Overcapacity is taking its toll
Rob Shelly of Maritime Cargo Services looks at overcapacity and its impact on the global shipping industry.
It's easy to look at big numbers and trust all is well. But on the last day of August, shipping giant Hanjin, the world’s seventh largest shipping line was declared bankrupt, owing a staggering $8 billion.
As a result, 97 ships were stranded in different parts of the world carrying a total of $14 billion worth of goods. Samsung alone had $38 million of products in the 500,000 trapped containers on Hanjin ships. In all, 8,300 cargo owners were involved, and as Hanjin slipped into bankruptcy, its ships and cargo were frozen. Cargo shippers are having to pay $1,000's in fees to terminal owners and truckers to release goods and prevent perishable foods from spoiling.
So what caused the first shipping collapse in 30 years to happen? The race for biggest and best is not necessarily the route to success in this volatile marketplace. Overcapacity has become the watch word.
For example, China is home to seven of the world’s top 10 ports and today faces a huge challenge with overcapacity, estimated at more than 50 million TEUs. The shipping industry has issued disaster warnings since the financial markets crashed in 2008, when global trade growth slumped to 2%/year (compared with double digit figures in the previous three decades). Yet in response shipping giants, in their race to create larger and larger 'megaships', have been creating capacity growth of 6% a year. The global container fleet is now four times larger today than in 2000 (which equates to an estimated 30% surplus on the main shipping routes).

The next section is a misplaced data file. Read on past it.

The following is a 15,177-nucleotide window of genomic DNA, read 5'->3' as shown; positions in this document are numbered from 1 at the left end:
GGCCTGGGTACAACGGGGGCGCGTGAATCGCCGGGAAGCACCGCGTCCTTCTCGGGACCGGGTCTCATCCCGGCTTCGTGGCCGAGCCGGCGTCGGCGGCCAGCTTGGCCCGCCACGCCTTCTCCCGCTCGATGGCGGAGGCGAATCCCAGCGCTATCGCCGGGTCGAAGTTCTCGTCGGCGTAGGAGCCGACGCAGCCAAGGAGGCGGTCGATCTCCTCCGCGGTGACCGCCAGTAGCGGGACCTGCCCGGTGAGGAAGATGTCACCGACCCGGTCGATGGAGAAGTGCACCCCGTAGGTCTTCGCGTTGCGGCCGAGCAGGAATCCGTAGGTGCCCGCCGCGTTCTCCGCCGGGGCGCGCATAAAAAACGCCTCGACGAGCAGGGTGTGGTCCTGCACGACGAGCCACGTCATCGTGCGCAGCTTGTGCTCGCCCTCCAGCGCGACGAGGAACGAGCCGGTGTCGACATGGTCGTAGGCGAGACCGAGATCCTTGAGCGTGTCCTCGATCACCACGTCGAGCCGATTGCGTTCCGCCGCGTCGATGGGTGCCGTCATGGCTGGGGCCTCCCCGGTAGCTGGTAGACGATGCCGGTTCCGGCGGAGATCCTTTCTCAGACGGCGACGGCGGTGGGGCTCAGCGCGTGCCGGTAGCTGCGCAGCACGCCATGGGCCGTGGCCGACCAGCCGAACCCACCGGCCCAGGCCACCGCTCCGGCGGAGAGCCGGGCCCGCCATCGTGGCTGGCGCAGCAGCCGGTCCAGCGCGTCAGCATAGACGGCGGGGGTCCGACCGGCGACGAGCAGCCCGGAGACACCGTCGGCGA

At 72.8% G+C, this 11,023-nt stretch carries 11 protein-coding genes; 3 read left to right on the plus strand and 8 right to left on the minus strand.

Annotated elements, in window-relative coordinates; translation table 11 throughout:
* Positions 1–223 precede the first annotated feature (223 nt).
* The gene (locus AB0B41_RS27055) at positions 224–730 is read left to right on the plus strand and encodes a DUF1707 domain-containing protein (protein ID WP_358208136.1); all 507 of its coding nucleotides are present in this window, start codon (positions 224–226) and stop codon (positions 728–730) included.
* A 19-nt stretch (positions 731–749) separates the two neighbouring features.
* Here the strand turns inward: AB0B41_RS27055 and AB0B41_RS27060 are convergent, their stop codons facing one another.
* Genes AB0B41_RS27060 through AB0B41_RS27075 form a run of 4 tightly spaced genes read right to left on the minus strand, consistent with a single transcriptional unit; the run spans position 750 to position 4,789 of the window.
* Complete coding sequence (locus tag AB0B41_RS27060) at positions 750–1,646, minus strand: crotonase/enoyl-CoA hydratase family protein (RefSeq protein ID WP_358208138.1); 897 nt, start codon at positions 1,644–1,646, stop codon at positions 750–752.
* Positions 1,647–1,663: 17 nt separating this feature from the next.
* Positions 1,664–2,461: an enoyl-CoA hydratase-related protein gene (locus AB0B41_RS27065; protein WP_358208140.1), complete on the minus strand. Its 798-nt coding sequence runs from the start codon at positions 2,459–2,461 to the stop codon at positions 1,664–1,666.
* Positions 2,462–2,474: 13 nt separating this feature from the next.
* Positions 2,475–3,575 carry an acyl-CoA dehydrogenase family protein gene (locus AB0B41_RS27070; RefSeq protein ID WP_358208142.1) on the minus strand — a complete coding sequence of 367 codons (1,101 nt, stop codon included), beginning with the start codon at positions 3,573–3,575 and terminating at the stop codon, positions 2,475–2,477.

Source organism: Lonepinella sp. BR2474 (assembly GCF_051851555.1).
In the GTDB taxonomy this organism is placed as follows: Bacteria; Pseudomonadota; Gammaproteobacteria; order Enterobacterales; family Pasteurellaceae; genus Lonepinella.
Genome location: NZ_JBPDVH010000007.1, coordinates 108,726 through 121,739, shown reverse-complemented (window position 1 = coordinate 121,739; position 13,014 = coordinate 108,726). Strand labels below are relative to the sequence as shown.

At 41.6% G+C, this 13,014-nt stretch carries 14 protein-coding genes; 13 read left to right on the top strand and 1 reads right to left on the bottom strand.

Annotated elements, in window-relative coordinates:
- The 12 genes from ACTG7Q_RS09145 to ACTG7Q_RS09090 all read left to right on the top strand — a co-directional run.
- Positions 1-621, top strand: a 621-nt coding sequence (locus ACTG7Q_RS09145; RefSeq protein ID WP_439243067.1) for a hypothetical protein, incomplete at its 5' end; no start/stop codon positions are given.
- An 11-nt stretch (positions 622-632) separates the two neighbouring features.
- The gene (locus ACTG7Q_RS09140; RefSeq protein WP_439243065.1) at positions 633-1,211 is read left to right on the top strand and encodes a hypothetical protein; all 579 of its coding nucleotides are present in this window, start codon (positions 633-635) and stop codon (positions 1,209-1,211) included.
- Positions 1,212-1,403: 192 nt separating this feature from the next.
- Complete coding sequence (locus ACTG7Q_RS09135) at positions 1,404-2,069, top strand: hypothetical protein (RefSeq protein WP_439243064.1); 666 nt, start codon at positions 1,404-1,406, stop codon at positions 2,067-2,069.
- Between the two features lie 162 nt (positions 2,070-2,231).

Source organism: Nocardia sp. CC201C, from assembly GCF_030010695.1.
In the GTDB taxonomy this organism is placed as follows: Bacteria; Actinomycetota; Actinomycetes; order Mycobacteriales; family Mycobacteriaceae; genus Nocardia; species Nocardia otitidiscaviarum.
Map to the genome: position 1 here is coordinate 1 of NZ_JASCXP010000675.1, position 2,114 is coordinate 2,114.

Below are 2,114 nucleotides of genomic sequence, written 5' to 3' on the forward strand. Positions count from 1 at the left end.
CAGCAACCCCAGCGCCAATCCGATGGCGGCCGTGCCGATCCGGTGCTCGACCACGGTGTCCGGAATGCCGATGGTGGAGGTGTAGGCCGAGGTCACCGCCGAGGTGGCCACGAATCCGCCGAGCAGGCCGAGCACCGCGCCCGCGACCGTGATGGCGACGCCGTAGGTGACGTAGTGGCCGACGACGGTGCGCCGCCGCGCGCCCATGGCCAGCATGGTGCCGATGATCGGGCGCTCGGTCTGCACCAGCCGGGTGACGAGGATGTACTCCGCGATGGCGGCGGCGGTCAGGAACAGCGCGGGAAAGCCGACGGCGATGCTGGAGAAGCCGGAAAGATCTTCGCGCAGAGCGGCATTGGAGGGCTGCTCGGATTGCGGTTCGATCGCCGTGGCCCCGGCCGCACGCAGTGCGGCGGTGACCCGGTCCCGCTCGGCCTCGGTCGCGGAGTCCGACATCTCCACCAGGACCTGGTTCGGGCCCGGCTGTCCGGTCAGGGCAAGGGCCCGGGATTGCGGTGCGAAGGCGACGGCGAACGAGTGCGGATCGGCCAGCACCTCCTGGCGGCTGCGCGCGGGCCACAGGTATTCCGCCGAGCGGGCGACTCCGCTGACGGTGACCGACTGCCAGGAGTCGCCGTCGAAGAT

The combination of over capacity and stagnant cargo growth has provided cheap freight rates for exporters, and stripped shipping lines of profit. Freight rates now are half what they were two years ago on the main shipping routes.
It's temporarily good news, yet in times like this, work with an established freight forwarder to ensure your meat cargo is protected from the less obvious shipping risks.
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